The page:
- Journalists who fled country can return
- January election was a vote for change
Two weeks after an electoral upset that ousted Sri Lanka’s long-reigning ruler, the country’s new leaders are moving quickly to investigate allegations of corruption under the previous regime and to enact legal and constitutional changes they say are aimed at re-establishing the rule of law. “This is going to be a huge, huge challenge,” said Ranil Wickremesinghe, who became Prime Minister after the defeat of former President Mahinda Rajapaksa.
Prime Minister Wickremesinghe and President Maithripala Sirisena have promised to complete a far-reaching revamp of the government within 100 days.
In an interview with The Wall Street Journal, Wickremesinghe said one of his most urgent priorities was to depoliticize the police and “dismantle the apparatus that was built up” under Rajapaksa to stifle dissent. The term “white-vanned” became a euphemism in Sri Lanka because of the vehicles allegedly used to abduct opponents of the Rajapaksa administration. Wickremesinghe’s government has called on journalists and intellectuals who have fled the country to return.
A 65-year-old veteran politician who has served as Premier twice before, Wickremesinghe also said he is determined to work toward a lasting political settlement with the country’s ethnic Tamil minority.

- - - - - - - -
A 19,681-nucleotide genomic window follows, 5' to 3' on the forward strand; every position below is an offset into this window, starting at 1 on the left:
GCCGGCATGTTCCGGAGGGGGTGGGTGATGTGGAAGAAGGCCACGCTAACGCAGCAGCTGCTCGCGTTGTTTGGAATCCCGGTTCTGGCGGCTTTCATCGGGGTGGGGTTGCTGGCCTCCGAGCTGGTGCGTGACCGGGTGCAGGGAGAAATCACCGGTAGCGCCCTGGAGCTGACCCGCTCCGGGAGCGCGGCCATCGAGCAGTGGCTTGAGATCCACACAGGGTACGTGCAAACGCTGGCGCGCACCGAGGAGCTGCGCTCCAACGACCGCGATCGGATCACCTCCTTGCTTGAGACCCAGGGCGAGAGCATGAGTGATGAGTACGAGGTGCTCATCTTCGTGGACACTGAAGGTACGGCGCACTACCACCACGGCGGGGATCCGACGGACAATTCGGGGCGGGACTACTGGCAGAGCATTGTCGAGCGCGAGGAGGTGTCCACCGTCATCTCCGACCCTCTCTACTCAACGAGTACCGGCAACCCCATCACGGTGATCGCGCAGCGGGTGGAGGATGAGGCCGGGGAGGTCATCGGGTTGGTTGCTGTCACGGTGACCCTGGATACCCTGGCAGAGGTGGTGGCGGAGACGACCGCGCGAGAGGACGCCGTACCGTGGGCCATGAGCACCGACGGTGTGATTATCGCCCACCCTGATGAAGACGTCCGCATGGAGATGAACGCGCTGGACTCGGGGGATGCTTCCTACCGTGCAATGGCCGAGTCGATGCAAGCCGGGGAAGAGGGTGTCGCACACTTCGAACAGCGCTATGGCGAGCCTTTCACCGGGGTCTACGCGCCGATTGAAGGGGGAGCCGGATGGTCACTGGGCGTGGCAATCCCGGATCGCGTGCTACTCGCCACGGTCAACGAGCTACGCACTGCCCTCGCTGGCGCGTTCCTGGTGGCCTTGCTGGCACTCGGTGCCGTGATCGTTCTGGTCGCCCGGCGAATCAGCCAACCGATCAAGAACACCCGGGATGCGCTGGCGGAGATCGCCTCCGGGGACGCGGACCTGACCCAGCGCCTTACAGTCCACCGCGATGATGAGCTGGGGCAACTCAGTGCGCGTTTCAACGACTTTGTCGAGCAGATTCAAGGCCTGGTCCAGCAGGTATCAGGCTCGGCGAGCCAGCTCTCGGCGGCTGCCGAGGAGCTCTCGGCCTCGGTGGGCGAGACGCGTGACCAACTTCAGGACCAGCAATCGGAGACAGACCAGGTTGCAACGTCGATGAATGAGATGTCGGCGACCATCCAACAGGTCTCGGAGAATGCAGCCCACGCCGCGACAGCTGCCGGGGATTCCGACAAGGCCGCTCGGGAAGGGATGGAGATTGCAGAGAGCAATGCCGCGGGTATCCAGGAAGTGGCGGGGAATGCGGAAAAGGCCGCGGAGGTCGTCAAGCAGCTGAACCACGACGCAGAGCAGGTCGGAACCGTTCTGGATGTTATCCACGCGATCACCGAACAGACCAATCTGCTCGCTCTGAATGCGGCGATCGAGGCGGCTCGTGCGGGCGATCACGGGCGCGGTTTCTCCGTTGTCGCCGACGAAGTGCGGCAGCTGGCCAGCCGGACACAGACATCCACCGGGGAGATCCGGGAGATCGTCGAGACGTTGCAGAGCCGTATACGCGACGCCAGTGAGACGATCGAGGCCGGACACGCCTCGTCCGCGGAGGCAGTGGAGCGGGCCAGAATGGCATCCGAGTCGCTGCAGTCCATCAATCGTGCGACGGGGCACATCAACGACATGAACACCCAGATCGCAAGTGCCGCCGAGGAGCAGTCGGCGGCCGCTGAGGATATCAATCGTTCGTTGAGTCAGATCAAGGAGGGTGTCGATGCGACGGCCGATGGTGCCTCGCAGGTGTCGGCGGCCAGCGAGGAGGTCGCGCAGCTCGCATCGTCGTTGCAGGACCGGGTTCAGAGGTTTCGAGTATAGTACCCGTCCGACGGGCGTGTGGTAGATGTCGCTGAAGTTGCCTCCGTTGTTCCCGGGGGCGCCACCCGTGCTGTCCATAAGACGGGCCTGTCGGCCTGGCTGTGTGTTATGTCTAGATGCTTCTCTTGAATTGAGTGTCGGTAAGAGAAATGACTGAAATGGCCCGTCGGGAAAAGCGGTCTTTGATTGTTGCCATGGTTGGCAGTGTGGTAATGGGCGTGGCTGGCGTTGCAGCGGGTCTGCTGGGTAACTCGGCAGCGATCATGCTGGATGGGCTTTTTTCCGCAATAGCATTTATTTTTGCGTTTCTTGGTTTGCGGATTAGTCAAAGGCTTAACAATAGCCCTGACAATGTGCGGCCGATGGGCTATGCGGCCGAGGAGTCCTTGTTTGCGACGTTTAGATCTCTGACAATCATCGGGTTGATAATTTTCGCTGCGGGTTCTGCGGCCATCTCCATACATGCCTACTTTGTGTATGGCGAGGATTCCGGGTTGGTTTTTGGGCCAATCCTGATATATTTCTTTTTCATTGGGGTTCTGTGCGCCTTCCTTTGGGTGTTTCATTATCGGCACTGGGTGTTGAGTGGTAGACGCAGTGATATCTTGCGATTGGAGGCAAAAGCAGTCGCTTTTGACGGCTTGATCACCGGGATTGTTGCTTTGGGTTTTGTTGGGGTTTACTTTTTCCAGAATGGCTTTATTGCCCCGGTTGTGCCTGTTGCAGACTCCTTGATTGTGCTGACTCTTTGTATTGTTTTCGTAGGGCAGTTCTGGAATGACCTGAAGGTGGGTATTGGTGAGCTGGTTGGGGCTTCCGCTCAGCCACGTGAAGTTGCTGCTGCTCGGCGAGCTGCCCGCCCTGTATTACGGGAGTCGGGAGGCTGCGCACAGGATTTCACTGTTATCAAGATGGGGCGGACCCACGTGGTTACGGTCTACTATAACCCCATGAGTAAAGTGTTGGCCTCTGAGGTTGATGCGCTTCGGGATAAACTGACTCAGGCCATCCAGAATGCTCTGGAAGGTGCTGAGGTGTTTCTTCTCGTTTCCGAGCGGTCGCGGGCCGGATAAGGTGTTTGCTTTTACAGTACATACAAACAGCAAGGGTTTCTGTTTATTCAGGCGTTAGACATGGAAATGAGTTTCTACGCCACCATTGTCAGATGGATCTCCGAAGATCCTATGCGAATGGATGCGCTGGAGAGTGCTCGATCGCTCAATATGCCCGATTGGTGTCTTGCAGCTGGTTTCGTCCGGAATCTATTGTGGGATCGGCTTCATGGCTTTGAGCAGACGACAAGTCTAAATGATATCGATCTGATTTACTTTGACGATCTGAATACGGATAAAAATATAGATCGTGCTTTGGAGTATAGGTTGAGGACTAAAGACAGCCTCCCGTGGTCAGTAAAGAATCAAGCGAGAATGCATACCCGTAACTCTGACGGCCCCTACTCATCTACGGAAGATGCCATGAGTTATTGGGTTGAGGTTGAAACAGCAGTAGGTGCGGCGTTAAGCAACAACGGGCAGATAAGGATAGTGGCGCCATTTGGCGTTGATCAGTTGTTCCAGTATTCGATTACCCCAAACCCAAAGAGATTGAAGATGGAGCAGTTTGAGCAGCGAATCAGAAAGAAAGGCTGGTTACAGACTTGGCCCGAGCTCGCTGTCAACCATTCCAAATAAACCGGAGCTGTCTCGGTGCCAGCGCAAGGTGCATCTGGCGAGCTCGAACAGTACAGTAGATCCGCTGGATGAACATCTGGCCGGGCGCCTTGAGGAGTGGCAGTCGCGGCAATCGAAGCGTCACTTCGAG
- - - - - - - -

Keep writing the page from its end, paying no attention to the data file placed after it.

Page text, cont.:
Rajapaksa’s government crushed a decades long Tamil separatist insurgency in 2009.
January’s election was “a vote for change—change that includes reconciliation,” Wickremesinghe said.
The government would push to increasingly empower the provincial government in the north, where Tamils outnumber the nation’s majority Sinhalese, he said.
Wickremesinghe works in a small and sparsely furnished office in the Temple Trees compound, the former residence of Rajapaksa, who greatly expanded it. One new, multi-storey building includes an enormous wood-paneled presidential office, hung with paintings depicting scenes including a Sinhalese king leading his troops.
The President’s chair is flanked by a pair of traditional maroon-coloured parasols known as sesath, symbols of status once borne by the attendants of nobles. Behind it is a sprawling marble bathroom with a flat-screen television fixed to the wall across from the toilet.
In tackling corruption allegations, Wickremesinghe said he and other Cabinet ministers are still struggling to find out the exact terms of deals struck by the previous government with Chinese lenders and contractors. Agreements for some mega projects initiated under Rajapaksa were never made public and often there was no competitive bidding process, ministers said.
Some contracts appear to have been revised after they were signed and allegations of bribery and kickbacks abound, the ministers said.
Rajapaksa’s whereabouts after the election are unclear. He has denied any involvement in corruption.
Courtesy: Wall Street Journal